NOLS WMI Wilderness First Aid Part 1 (Introduction)
In late October of 2013 I went to a two day wilderness first aid course put on by NOLS and taught at the REI in Bloomington. This is my first stab at some notes: part after action report, part concepts, and part random stuff before I loose track of what my hasty days of scribbles actually say. I'm not planning on rehashing signs and symptoms or treatments for wounds, head trauma, etc. That stuff is listed pretty accessibly in books and on the net.
Hopefully, writing this down will help it stick in my head a bit better.
The course was taught by Erik and Amy. Erik runs a wilderness program at Winona State and Amy is a nurse. Each had their own teaching styles that were great and complimented each other really nicely. Both were obviously comfortable in front of the group, handled questions great, and included everyone all through the course.
Both days stayed as close as possible to the 0900-1800 schedule as 24 random students could allow.
There was a ton of information passed along. Erik mentioned in his introduction that we were not going to simply soak it all up. His goal was to get us doing 100% in class so three months from now, after time takes its toll, we'll still be running at 60% if we need to. I was pretty impressed with the honesty.
How the Course Ran
The two days were split pretty evenly between lecture and actually doing things. We did get to know all the other students going through practice scenarios, checking them over for injuries, splinting, rolling people over, carrying them, etc. Remember to put stuff you don't want others to deal with into your day bag before class starts!
When we did scenarios a group was taken outside and movie make-up dashed on to simulate injuries. I thought it was pretty interesting how much this detail helped get the right mindset setup.
Weather was 40s, overcast, and sprinkling for the weekend and we were outside in it practicing. Just like we would be in a real wilderness scenario. I appreciated this too. I definitely learned some things by really being out there in it.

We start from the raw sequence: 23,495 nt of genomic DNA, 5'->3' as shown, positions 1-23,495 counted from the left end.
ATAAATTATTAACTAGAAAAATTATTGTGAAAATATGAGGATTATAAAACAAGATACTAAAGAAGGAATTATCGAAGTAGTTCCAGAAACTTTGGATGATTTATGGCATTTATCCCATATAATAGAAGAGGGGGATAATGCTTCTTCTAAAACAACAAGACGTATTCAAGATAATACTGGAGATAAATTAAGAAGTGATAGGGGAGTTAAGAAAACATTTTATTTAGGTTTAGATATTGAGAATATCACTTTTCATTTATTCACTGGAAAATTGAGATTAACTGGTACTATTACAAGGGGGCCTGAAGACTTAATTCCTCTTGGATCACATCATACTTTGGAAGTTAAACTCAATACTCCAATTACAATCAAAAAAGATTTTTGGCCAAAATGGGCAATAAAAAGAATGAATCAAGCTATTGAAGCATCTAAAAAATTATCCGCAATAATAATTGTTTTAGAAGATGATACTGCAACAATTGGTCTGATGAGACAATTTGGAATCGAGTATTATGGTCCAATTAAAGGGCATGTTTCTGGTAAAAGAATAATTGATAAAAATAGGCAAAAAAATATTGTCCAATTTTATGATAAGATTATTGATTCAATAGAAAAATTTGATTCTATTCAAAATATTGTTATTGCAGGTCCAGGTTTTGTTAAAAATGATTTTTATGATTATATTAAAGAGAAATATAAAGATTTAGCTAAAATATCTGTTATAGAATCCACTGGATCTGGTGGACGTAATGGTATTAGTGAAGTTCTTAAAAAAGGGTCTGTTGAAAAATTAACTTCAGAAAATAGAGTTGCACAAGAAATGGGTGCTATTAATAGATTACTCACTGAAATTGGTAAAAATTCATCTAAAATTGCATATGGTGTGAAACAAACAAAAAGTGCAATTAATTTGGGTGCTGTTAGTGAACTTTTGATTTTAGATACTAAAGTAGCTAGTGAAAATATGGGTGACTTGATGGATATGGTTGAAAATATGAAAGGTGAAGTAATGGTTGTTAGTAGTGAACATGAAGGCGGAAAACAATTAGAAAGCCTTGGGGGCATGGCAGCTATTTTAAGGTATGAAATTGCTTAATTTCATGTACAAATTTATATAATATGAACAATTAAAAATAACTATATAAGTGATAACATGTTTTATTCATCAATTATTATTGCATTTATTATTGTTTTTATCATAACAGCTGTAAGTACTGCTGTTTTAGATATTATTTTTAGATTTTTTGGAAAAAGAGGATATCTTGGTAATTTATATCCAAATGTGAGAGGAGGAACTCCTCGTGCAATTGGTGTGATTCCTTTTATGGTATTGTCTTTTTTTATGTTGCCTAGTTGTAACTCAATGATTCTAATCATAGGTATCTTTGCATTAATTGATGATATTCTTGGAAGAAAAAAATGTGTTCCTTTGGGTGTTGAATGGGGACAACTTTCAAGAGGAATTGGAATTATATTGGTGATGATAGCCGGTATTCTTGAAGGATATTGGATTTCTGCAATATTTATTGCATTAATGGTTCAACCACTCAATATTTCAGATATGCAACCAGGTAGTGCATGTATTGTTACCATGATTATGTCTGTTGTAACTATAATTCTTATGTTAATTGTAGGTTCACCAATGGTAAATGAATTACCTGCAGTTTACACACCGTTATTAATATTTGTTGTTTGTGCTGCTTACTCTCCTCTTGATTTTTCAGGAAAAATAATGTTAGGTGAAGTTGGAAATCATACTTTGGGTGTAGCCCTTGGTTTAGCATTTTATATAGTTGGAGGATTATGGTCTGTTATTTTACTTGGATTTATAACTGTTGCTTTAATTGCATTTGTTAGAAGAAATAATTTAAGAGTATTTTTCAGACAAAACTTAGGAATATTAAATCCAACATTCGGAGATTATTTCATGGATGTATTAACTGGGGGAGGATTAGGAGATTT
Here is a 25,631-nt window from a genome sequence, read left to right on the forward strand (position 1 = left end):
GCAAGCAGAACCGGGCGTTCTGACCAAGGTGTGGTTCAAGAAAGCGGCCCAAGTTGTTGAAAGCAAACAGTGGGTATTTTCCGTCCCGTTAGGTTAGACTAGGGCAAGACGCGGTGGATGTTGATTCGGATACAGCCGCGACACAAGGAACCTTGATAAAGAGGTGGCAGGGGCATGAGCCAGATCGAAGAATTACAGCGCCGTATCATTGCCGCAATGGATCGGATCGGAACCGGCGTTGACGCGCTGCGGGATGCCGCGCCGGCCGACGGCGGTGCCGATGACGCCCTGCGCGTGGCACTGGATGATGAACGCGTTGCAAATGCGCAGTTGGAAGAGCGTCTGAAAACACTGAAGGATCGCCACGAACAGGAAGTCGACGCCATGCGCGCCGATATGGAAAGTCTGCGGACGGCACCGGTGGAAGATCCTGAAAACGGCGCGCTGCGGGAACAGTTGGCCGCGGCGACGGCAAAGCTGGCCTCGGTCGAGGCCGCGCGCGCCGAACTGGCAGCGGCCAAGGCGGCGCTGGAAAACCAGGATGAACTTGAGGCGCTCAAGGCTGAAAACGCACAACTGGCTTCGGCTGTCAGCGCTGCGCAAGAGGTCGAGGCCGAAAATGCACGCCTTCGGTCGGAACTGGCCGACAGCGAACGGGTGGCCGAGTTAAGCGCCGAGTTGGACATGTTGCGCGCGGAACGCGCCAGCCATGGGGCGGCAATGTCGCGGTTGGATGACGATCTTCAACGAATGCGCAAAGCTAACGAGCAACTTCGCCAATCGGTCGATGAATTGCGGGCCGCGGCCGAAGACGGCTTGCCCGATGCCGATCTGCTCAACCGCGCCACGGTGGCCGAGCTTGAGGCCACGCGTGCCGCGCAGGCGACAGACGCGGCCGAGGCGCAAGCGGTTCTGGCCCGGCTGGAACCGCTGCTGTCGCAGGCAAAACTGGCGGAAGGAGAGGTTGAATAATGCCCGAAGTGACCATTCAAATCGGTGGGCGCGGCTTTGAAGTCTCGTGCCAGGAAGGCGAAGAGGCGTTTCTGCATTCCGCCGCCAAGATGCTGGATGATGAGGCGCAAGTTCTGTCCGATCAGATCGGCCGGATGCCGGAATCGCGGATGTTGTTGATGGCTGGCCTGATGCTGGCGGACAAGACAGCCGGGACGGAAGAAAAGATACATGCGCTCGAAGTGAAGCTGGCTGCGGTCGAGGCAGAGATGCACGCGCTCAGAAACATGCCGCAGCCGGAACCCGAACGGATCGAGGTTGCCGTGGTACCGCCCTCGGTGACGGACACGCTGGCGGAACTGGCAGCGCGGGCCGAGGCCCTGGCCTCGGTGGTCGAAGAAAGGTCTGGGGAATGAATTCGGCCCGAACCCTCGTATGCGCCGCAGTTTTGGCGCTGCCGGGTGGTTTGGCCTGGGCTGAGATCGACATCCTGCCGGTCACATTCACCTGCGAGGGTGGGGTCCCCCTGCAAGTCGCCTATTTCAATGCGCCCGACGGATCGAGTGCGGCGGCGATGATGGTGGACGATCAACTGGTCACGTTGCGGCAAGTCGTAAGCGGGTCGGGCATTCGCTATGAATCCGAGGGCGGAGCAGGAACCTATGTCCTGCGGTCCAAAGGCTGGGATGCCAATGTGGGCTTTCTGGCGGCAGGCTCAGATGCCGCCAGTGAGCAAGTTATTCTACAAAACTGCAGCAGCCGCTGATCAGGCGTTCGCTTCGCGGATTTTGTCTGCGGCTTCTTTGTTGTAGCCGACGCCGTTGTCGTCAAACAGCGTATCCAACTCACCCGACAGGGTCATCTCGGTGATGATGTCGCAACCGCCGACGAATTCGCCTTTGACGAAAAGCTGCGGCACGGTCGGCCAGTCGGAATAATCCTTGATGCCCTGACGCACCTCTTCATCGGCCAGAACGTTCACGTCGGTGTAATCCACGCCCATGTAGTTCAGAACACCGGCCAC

Wilderness First Aid Goals
The end goal of the class was to get students to the point where we can decide if somebody can "stay and play" or "has gotta go." For the most part, if there's any doubt, going is the right choice. If somebody has a wound that makes you wonder if they're done is anybody going to be having enough fun to stay?
Of course, that's not always cut and dry when you're on the fifth day of a 10 day trip...
Because "going" is an outcome, we talked about that off and on through the course. Again, because the wilderness is a big variable, there wasn't a lot of hard rules. How do you evac somebody that can't walk? With a possible spinal injury? Who is unconscious?
It's not always going to be cut and dry.
I'll get to WMI's "radio report" for calling out for help, but want to mention here that you should be thinking about how to call for help on big trips. Do cell phones work? Radio? What kind? Who do you contact? What's their level of service and their procedures? You don't just get out your sat phone and expect a Chinook medvac in 30...
Do some research on the area you'll be in so you'll know your rescue and medical support options.
Like every specialty there were a bazillion acronyms. Here's my list:
- PAS - Patient Assessment System
- ABCDE - Airway, Breathing, Circulation, Decide c-spine, Exposure (to the elements and expose the injury)
- SAMPLE - Symptoms, Allergies, Medicines, Pertinent past history, Last in last out, Events that contributed to injury
- RICE - Rest, Ice, Compression and Elevation
- LOR - Level Of Responsiveness
- SCTM - Skin Color, Temperature and Moisture
- CMS - Circulation, Sensation and Motion
- MOI - Method Of Injury
- BSI - Body Substance Isolation
- HR - Heart Rate
- RR - Respiratory Rate
- SHARP - Swelling, Heat, Aches, Redness and Puss (signs of infection)
- OPQRST - Onset, Provoke, Quality, Radiate, Severity, Time (pain qualification)
- TO STOP - Toxins, Seizure/Sugar, Temperature, Oxygen, Pressure/Altitude (cause of unresponsiveness)
- SAR - Search And Rescue
The next part will start with the Patient Assessment System.